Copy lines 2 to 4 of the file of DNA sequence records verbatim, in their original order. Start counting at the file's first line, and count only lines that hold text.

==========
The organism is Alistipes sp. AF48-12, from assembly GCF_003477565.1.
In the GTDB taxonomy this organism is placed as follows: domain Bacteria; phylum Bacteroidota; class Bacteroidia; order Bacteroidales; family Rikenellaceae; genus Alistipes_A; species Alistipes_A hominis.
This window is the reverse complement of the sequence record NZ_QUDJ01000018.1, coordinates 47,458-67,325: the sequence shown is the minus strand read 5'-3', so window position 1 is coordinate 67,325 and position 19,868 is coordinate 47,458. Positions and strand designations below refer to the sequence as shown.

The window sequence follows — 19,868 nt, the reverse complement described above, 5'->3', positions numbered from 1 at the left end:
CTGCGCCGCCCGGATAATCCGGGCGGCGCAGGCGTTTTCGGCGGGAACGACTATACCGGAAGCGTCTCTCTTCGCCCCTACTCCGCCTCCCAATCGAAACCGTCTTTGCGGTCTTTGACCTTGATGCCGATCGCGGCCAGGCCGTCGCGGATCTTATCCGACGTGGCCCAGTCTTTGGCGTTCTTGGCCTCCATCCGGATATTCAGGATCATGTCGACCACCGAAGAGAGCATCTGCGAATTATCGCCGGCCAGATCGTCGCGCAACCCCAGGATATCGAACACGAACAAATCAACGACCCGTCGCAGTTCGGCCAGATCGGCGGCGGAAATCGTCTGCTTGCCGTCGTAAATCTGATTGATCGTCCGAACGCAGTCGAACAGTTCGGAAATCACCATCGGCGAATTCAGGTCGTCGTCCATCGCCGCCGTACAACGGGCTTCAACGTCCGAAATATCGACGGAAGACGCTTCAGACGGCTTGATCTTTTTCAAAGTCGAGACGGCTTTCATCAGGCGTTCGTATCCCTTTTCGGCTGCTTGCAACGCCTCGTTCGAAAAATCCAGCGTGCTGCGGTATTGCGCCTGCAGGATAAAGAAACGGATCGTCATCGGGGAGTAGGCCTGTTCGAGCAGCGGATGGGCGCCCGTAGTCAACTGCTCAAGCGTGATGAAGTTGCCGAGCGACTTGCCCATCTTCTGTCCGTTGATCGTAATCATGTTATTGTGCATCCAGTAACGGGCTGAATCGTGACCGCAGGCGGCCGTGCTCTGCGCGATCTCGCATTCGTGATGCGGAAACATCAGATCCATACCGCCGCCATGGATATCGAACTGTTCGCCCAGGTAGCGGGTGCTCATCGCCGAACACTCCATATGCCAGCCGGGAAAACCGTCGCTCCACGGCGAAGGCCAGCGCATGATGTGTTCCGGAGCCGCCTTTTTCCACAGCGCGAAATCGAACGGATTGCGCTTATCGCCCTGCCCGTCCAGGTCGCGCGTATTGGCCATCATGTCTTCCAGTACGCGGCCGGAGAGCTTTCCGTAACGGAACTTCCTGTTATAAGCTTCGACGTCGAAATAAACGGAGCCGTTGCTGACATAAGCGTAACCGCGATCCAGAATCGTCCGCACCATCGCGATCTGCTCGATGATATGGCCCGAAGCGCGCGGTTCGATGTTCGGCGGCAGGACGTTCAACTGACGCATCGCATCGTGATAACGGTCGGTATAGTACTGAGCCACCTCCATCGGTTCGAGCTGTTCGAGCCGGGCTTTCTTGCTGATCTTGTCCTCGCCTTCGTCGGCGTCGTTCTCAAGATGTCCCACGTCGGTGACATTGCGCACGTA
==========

In the GTDB taxonomy this organism is placed as follows: domain Bacteria; phylum Bacteroidota; class Bacteroidia; order Bacteroidales; family Rikenellaceae; genus Alistipes_A; species Alistipes_A hominis.
This window is the reverse complement of the sequence record NZ_QUDJ01000018.1, coordinates 47,458-67,325: the sequence shown is the minus strand read 5'-3', so window position 1 is coordinate 67,325 and position 19,868 is coordinate 47,458. Positions and strand designations below refer to the sequence as shown.

The window sequence follows — 19,868 nt, the reverse complement described above, 5'->3', positions numbered from 1 at the left end: